Munich, Germany (CNN)Defense Secretary Mark Esper called on the international community to “wake up to the challenges presented by China,” telling an audience of world leaders and top policymakers on Saturday that America’s concerns about China should also be Europe’s concerns.
“It is essential that we — as an international community — wake up to the challenges presented by China’s manipulation of the long-standing international, rules-based order,” Esper said, adding that China is now the Pentagon’s top concern.
The Trump administration had been pressing European allies for a total ban on Huawei products, alleging that Beijing could use the equipment for snooping.
Last month, British Prime Minister Boris Johnson opted to go ahead with plans to let the Chinese company develop Britain’s 5G network as part of his agenda of “leveling up” regions across the country through improved infrastructure.
Content By John Hancock
(Re)Imagining Wealth – Finding Calm After Crisis
After devoting his life to service, Manny Salazar is reimagining what wealth really means. See how Manny’s healing journey led him to discover a new purpose in life.
German Chancellor Angela Merkel has also been reluctant to exclude specific providers from the country’s 5G networks. Her political party has backed a strategy paper that could potentially curtail Huawei’s involvement in Germany’s 5G rollout by barring “untrustworthy” companies deemed to be subject to state influence from the process, without issuing a full ban.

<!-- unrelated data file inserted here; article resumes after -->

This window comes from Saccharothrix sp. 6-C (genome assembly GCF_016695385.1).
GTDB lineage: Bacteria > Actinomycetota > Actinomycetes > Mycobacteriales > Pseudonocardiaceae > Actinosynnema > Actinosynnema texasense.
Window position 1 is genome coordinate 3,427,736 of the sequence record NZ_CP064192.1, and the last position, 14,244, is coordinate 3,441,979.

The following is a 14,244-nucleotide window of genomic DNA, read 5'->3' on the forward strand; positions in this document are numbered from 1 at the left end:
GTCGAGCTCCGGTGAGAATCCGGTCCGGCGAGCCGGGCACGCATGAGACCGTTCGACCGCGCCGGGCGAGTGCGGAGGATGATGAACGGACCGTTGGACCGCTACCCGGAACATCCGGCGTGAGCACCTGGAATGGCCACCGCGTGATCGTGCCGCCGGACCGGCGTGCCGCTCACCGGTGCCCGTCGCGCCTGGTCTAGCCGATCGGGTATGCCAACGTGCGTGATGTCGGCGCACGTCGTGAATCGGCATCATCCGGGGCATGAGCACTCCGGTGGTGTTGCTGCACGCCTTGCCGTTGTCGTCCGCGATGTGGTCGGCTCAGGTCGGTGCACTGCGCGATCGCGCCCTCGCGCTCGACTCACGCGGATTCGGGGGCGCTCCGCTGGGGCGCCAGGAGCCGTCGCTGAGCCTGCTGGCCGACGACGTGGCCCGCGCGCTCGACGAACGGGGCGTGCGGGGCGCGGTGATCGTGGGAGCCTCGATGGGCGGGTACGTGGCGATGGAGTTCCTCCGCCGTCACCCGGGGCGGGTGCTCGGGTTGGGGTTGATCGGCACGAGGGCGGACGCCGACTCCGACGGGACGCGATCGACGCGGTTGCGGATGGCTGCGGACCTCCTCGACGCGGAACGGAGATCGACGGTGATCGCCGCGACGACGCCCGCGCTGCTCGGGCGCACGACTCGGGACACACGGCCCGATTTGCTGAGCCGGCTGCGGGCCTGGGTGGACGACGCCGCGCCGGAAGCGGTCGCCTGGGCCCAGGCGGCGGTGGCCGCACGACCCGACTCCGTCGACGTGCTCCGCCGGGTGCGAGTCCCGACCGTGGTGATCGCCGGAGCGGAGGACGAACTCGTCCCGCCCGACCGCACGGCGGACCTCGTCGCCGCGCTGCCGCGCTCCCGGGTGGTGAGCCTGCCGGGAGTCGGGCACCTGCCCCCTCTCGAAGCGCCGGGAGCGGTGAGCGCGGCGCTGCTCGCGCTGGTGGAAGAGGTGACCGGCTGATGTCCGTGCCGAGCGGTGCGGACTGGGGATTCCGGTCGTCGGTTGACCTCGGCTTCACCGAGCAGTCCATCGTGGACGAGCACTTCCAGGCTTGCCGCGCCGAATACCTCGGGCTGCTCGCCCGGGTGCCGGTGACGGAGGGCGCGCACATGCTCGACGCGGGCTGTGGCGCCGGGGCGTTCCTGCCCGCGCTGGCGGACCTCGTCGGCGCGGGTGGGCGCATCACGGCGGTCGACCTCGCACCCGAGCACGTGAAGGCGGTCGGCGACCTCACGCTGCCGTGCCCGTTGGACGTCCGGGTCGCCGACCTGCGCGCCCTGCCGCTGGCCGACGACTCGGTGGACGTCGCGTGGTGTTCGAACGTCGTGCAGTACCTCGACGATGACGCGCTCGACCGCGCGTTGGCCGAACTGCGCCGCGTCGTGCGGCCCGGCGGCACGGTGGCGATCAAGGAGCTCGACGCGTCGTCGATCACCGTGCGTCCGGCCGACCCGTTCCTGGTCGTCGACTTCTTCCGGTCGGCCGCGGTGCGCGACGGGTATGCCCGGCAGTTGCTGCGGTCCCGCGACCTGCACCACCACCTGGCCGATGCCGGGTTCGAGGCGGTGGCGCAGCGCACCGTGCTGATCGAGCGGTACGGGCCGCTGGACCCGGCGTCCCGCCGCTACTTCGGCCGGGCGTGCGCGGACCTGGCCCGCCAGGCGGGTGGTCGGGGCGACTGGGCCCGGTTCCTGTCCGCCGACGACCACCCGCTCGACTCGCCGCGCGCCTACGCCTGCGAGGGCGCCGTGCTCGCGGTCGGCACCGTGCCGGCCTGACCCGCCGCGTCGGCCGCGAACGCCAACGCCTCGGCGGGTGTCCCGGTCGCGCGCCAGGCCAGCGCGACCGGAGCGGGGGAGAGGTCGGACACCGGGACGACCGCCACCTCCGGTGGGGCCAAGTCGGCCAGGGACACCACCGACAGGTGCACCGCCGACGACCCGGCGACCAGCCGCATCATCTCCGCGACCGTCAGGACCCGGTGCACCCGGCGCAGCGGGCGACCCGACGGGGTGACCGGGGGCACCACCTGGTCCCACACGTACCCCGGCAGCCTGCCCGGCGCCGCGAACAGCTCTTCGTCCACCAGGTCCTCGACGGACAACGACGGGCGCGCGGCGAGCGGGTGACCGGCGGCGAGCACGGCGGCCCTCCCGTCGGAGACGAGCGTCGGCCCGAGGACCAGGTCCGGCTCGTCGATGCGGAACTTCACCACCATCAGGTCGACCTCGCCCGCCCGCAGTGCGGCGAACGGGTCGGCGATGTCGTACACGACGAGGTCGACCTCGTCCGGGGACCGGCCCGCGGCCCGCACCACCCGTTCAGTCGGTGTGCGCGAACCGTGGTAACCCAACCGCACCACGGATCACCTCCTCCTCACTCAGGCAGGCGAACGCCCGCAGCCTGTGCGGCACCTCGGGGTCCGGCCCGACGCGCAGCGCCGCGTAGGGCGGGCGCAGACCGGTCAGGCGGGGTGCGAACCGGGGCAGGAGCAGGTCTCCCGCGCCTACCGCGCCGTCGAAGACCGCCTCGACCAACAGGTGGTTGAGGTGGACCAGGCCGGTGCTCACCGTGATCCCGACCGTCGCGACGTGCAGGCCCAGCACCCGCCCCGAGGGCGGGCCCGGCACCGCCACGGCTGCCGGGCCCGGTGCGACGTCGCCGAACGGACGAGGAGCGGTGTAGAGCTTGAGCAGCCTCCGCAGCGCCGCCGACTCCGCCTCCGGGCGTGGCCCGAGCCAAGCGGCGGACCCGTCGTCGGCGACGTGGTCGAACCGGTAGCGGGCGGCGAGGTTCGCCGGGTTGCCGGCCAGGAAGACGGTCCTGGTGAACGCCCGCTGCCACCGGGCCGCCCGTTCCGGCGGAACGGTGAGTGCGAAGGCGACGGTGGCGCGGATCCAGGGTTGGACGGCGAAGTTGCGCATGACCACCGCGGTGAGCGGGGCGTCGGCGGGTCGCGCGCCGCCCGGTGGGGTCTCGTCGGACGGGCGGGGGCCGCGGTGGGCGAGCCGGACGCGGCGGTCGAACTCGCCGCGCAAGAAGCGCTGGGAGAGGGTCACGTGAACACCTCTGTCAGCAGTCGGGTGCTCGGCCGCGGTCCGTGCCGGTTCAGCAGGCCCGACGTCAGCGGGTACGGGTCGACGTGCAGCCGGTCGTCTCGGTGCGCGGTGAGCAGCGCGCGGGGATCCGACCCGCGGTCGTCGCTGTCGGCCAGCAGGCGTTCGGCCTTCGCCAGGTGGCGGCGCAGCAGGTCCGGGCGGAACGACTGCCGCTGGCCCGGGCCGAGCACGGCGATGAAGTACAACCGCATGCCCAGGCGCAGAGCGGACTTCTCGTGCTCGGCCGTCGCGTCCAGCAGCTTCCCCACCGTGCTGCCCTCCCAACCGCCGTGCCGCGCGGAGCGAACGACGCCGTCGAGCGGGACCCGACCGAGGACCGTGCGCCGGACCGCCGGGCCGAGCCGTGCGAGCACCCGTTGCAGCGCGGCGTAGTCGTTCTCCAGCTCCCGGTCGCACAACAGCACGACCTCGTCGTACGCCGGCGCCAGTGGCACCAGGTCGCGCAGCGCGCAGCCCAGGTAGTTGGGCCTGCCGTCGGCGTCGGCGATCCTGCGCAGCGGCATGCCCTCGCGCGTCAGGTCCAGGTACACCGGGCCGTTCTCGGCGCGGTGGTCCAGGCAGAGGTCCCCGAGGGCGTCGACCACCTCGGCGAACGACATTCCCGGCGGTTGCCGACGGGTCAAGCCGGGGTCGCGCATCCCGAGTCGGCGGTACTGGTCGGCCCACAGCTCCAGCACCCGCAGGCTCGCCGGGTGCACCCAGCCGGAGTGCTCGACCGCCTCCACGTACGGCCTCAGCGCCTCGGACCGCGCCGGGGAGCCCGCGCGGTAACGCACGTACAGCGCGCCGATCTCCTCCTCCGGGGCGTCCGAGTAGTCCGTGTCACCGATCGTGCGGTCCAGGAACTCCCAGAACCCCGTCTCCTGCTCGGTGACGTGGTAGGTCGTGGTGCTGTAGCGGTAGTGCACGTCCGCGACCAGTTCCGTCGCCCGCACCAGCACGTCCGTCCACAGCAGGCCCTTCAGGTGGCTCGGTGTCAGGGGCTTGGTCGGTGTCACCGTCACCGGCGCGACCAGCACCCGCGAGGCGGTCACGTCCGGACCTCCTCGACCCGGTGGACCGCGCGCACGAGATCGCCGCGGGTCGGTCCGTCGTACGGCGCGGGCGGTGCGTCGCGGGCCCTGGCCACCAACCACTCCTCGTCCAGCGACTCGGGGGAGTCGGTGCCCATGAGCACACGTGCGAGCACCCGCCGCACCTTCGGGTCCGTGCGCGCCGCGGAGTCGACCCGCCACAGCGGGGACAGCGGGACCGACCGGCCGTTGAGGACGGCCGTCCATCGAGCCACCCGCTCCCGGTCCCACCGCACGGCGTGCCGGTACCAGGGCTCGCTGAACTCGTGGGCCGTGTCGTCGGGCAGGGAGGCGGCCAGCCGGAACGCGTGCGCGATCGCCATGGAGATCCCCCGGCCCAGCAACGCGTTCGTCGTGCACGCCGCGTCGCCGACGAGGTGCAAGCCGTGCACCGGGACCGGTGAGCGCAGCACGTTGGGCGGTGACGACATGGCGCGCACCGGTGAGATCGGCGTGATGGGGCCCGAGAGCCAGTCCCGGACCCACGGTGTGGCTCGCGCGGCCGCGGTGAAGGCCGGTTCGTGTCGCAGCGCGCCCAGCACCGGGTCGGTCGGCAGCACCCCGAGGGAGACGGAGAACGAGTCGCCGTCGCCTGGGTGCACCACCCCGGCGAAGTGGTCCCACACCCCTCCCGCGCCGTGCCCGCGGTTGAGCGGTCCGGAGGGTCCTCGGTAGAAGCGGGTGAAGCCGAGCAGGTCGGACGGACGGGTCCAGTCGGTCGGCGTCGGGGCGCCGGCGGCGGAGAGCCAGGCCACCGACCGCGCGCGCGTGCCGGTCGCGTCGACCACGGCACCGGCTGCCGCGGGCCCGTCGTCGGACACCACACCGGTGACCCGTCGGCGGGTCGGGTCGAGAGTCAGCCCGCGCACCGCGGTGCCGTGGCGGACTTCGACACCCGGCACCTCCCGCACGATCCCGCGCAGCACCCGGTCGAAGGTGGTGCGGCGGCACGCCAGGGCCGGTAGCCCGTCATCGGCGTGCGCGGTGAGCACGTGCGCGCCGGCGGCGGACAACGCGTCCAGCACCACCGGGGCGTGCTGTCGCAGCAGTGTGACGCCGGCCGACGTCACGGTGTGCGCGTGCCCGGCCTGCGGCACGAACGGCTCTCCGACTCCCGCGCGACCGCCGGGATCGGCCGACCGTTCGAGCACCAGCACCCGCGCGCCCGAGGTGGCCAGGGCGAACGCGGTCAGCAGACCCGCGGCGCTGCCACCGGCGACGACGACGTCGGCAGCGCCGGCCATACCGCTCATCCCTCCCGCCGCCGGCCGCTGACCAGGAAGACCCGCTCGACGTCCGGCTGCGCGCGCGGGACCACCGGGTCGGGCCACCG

“I continue to stress to my friends in Europe — and just this past week again at the NATO Defense Ministerial in Brussels — that America’s concerns about Beijing’s commercial and military expansion should be their concerns as well,” Esper said.
He added that China’s “growing economic, military, and diplomatic power” has often manifested itself in “threatening and coercive” ways, and he called on China to abide by international norms.
While Esper asserted that the US “does not seek conflict with China,” he warned that if China does not change its policies and behaviors, then defending international rules and order must be the international community’s “collective” priority.
“We can only do this by making greater investments in our common defense; by making the hard economic and commercial choices needed to prioritize our shared security and by working together to maintain a ready and capable alliance network that is prepared to deter any threat, defend any ally, and defeat any foe,” he said.